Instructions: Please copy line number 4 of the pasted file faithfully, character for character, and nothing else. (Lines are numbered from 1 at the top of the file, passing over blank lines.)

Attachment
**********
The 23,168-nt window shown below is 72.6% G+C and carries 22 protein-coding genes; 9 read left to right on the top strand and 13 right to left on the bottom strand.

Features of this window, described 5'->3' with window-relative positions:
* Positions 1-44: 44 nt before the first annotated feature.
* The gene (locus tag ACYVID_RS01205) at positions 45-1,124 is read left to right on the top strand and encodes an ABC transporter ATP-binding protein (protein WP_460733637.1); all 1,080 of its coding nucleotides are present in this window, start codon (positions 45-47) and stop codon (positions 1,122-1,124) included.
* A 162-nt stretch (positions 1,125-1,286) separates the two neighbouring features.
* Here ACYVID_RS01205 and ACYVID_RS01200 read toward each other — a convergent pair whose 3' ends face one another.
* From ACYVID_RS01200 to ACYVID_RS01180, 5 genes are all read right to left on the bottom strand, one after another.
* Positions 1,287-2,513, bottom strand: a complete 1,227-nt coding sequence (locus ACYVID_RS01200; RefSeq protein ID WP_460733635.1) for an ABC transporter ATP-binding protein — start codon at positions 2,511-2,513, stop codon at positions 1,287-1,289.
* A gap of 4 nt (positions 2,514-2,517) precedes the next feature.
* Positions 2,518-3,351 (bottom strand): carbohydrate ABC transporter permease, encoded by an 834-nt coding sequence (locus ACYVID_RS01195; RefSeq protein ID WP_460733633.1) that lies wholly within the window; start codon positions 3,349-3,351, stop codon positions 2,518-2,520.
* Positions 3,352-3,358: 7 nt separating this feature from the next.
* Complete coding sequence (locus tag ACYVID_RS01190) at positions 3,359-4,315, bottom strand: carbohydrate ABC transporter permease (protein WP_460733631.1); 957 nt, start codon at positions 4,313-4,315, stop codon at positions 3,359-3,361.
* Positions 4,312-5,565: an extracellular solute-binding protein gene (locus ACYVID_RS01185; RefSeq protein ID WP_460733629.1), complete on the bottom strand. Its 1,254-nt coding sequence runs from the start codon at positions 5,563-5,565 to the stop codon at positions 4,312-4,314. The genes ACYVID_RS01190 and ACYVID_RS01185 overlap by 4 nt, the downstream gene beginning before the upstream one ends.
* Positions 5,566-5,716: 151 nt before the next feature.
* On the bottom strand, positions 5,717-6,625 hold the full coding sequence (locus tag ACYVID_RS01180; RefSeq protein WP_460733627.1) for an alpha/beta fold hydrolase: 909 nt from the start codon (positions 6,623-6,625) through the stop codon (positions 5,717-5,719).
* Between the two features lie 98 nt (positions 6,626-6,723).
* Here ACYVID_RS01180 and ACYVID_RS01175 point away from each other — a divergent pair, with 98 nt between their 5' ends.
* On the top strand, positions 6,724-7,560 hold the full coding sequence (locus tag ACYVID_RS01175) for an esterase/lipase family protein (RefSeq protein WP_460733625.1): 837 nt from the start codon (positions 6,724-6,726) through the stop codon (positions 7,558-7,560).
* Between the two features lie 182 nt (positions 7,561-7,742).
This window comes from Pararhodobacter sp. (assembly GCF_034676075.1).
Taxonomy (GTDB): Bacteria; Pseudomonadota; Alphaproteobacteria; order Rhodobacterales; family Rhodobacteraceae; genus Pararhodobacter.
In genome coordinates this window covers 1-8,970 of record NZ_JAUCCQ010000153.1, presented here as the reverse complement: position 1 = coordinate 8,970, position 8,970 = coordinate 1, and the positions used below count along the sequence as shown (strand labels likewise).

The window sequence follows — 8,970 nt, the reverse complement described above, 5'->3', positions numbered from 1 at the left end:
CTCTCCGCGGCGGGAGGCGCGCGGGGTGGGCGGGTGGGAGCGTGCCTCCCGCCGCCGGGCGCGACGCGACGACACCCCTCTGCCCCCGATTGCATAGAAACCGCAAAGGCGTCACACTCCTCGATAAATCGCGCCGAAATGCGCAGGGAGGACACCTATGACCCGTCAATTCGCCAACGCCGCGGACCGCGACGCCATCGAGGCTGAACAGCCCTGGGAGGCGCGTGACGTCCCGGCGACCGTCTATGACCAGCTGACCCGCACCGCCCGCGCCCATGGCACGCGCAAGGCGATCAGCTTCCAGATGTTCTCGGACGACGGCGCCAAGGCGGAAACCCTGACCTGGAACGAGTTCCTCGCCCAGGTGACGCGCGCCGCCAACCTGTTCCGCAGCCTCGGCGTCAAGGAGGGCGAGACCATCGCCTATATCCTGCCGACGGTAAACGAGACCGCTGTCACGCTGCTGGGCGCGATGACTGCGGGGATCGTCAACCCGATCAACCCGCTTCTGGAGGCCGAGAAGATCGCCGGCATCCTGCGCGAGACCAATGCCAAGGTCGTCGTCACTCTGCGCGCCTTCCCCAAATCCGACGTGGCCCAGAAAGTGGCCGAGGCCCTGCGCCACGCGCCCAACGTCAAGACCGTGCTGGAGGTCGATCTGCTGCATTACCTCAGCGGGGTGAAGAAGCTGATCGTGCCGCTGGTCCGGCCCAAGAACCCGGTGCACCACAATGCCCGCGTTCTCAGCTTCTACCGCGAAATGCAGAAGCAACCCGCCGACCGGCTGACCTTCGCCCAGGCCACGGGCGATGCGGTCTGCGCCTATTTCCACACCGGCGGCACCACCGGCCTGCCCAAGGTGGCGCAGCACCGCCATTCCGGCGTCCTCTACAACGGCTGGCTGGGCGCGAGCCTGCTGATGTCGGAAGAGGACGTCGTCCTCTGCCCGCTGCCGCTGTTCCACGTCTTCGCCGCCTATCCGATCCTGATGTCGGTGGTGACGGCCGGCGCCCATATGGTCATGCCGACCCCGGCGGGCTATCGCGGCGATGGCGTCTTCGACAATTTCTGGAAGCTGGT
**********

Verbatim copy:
* The gene (locus tag ACYVID_RS01205) at positions 45-1,124 is read left to right on the top strand and encodes an ABC transporter ATP-binding protein (protein WP_460733637.1); all 1,080 of its coding nucleotides are present in this window, start codon (positions 45-47) and stop codon (positions 1,122-1,124) included.